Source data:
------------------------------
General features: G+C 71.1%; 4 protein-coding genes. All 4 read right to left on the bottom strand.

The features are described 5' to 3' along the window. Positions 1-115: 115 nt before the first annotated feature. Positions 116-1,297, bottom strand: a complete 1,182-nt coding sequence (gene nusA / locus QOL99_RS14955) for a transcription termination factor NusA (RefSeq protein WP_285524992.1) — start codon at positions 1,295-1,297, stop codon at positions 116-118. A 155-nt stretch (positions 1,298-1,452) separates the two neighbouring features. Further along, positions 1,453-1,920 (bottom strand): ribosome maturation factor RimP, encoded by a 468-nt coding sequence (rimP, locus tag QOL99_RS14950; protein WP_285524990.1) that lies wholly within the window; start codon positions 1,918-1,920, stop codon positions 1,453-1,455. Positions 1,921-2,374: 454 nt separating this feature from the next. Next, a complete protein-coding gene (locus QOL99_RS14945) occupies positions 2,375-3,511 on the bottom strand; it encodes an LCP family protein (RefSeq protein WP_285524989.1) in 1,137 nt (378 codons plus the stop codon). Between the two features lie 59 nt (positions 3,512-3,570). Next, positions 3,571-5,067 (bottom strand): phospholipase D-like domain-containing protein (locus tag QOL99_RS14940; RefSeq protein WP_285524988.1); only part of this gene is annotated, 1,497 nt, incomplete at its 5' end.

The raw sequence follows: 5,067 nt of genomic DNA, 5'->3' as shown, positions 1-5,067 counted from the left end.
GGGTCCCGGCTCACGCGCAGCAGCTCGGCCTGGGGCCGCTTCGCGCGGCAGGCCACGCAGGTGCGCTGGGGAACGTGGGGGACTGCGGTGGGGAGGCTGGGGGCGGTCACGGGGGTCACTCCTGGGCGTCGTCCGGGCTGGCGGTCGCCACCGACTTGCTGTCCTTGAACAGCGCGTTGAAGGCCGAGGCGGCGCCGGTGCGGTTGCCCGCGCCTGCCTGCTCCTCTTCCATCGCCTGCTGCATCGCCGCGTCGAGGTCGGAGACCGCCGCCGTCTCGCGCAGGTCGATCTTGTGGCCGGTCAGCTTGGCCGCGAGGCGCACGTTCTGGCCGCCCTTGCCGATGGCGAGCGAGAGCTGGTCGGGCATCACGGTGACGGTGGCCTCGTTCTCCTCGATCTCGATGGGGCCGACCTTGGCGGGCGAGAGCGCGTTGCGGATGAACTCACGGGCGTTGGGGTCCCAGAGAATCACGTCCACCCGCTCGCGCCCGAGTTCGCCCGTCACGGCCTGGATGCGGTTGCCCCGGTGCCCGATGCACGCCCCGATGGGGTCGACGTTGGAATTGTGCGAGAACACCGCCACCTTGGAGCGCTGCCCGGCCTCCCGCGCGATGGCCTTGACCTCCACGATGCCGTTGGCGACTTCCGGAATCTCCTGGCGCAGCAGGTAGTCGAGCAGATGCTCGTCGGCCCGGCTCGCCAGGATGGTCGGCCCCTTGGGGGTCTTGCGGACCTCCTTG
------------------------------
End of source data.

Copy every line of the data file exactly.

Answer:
General features: G+C 71.1%; 4 protein-coding genes. All 4 read right to left on the bottom strand.

The features are described 5' to 3' along the window. Positions 1-115: 115 nt before the first annotated feature. Positions 116-1,297, bottom strand: a complete 1,182-nt coding sequence (gene nusA / locus QOL99_RS14955) for a transcription termination factor NusA (RefSeq protein WP_285524992.1) — start codon at positions 1,295-1,297, stop codon at positions 116-118. A 155-nt stretch (positions 1,298-1,452) separates the two neighbouring features. Further along, positions 1,453-1,920 (bottom strand): ribosome maturation factor RimP, encoded by a 468-nt coding sequence (rimP, locus tag QOL99_RS14950; protein WP_285524990.1) that lies wholly within the window; start codon positions 1,918-1,920, stop codon positions 1,453-1,455. Positions 1,921-2,374: 454 nt separating this feature from the next. Next, a complete protein-coding gene (locus QOL99_RS14945) occupies positions 2,375-3,511 on the bottom strand; it encodes an LCP family protein (RefSeq protein WP_285524989.1) in 1,137 nt (378 codons plus the stop codon). Between the two features lie 59 nt (positions 3,512-3,570). Next, positions 3,571-5,067 (bottom strand): phospholipase D-like domain-containing protein (locus tag QOL99_RS14940; RefSeq protein WP_285524988.1); only part of this gene is annotated, 1,497 nt, incomplete at its 5' end.

The raw sequence follows: 5,067 nt of genomic DNA, 5'->3' as shown, positions 1-5,067 counted from the left end.
GGGTCCCGGCTCACGCGCAGCAGCTCGGCCTGGGGCCGCTTCGCGCGGCAGGCCACGCAGGTGCGCTGGGGAACGTGGGGGACTGCGGTGGGGAGGCTGGGGGCGGTCACGGGGGTCACTCCTGGGCGTCGTCCGGGCTGGCGGTCGCCACCGACTTGCTGTCCTTGAACAGCGCGTTGAAGGCCGAGGCGGCGCCGGTGCGGTTGCCCGCGCCTGCCTGCTCCTCTTCCATCGCCTGCTGCATCGCCGCGTCGAGGTCGGAGACCGCCGCCGTCTCGCGCAGGTCGATCTTGTGGCCGGTCAGCTTGGCCGCGAGGCGCACGTTCTGGCCGCCCTTGCCGATGGCGAGCGAGAGCTGGTCGGGCATCACGGTGACGGTGGCCTCGTTCTCCTCGATCTCGATGGGGCCGACCTTGGCGGGCGAGAGCGCGTTGCGGATGAACTCACGGGCGTTGGGGTCCCAGAGAATCACGTCCACCCGCTCGCGCCCGAGTTCGCCCGTCACGGCCTGGATGCGGTTGCCCCGGTGCCCGATGCACGCCCCGATGGGGTCGACGTTGGAATTGTGCGAGAACACCGCCACCTTGGAGCGCTGCCCGGCCTCCCGCGCGATGGCCTTGACCTCCACGATGCCGTTGGCGACTTCCGGAATCTCCTGGCGCAGCAGGTAGTCGAGCAGATGCTCGTCGGCCCGGCTCGCCAGGATGGTCGGCCCCTTGGGGGTCTTGCGGACCTCCTTG